Technological changes have economic impact. It's not just that technology allows more goods and services to be produced more efficiently and at greater scale. It's also that these changes disrupt previous assumptions about the conduct of human lives, human relationships, and the methods to save money to buy goods and services. A society in which people expect to die around the age of 100, or even older, needs to make different plans than a society in which people expect to die in their 70s.
Some politicians, in unguarded moments, have even occasionally expressed a desire for retired people to "hurry up and die", on account of the ballooning costs of pension payments and healthcare costs for the elderly. These politicians worry about the negative consequences of longer lives. In their viewpoint, longer lives would be bad for the economy.
But not everyone thinks that way. Indeed, a distinguished professor of economics, from the London Business School, Andrew J Scott, has studied a variety of different future scenarios about the economic consequences of longer lives. He is our guest in this episode.
In addition to his role at the London Business School, Andrew is a Research Fellow at the Centre for Economic Policy Research and a consulting scholar at Stanford University’s Center on Longevity.
His research has been widely published in leading journals in economics and health. His book, "The 100-Year Life", has been published in 15 languages, is an Amazon bestseller and was runner up in both the FT/McKinsey and Japanese Business Book of the Year Awards.
Andrew has been an advisor on policy to a range of governments. He is currently on the advisory board of the UK’s Office for Budget Responsibility, the Cabinet Office Honours Committee (Science and Technology), co-founder of The Longevity Forum, a member of the National Academy of Medicine’s International Commission on Health Longevity, and the WEF council on Healthy Ageing and Longevity.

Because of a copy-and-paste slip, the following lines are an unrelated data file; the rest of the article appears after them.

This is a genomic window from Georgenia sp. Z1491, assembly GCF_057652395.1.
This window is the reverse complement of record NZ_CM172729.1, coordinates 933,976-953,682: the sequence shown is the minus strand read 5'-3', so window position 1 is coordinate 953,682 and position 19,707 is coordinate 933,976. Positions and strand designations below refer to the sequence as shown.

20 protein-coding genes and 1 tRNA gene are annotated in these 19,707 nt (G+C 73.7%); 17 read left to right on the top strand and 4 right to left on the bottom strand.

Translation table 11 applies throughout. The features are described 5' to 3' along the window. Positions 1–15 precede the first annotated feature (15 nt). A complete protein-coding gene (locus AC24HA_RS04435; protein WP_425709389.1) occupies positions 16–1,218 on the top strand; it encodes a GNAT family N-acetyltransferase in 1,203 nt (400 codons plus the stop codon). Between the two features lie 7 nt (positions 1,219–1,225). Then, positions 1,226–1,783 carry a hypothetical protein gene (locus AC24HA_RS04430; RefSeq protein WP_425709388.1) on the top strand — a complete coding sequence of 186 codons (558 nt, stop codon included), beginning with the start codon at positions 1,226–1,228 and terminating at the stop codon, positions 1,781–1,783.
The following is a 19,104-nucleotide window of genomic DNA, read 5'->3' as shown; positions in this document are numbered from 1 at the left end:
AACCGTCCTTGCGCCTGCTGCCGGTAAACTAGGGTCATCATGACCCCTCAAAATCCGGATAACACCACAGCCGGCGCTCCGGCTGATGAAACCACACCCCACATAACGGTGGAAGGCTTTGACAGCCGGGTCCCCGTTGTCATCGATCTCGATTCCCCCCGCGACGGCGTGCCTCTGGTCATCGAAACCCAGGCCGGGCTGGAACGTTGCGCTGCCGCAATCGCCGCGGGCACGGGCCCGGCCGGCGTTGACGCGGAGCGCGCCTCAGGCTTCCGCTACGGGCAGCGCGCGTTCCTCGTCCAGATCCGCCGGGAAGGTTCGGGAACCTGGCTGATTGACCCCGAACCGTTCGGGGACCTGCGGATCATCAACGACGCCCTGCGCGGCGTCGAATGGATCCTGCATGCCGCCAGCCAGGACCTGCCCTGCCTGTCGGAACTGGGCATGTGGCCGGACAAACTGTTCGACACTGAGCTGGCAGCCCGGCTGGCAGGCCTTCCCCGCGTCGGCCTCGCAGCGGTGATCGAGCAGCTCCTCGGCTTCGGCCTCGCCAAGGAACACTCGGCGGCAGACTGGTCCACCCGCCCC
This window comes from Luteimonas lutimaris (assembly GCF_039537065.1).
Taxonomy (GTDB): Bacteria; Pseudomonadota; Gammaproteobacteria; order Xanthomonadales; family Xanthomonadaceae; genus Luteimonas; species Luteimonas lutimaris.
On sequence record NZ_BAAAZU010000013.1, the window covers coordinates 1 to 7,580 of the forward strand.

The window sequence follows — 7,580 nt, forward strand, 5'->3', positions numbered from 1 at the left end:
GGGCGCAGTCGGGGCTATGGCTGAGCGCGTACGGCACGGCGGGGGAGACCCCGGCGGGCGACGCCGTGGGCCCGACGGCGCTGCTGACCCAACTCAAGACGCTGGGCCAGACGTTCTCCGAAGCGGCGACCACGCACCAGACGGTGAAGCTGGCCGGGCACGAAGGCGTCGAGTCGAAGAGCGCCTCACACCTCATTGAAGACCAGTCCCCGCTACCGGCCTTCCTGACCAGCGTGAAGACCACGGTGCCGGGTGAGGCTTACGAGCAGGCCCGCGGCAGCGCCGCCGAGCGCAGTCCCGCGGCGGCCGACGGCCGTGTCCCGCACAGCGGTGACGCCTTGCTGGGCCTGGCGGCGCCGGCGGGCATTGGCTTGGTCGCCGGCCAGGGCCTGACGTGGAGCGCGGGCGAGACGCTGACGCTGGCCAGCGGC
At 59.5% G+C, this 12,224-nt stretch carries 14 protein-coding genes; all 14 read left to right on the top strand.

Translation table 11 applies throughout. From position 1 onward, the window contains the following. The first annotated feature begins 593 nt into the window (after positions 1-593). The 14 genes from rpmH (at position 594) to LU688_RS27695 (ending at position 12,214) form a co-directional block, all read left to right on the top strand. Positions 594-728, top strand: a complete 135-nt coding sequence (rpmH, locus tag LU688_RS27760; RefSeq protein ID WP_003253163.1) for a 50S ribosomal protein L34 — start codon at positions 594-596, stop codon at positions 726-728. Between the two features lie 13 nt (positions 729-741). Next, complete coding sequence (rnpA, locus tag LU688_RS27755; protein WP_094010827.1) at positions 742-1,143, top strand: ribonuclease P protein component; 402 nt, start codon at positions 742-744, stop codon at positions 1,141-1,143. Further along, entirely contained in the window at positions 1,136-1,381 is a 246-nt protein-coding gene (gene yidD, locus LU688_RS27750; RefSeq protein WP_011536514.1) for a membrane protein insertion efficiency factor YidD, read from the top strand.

Topics addressed in this episode include:
*) Why Andrew wrote the book "The 100-Year Life" (co-authored with Lynda Gratton)
*) Shortcomings of the conventional narrative of "the aging society"
*) The profound significance of aging being malleable
*) Joint research with David Sinclair (Harvard) and Martin Ellison (Oxford): Economic modelling of the future of healthspan and lifespan
*) Four different scenarios: Struldbruggs, Dorian Gray, Peter Pan, and Wolverine
*) The multi-trillion dollar economic value of everyone in the USA gaining one additional year of life in good health
*) The first and second longevity revolutions
*) The virtuous circle around aging research
*) Options for lives that are significantly longer even than 100 years
*) The ill-preparedness of our social structures for extensions in longevity - and, especially, for the attainment of longevity escape velocity
*) The possibility of rapid changes in society's expectations
*) The three-dimensional longevity dividend
*) Developments in Singapore and the UAE
*) Two important political initiatives: supporting the return to the workforce of people who are aged over 50, and paying greater attention to national statistics on expected healthspan
*) Themes from Andrew's forthcoming new book "Evergreen"
*) Why 57 isn't the new 40: it's the new 57
*) Making a friend of your future self
Music: Spike Protein, by Koi Discovery, available under CC0 1.0 Public Domain Declaration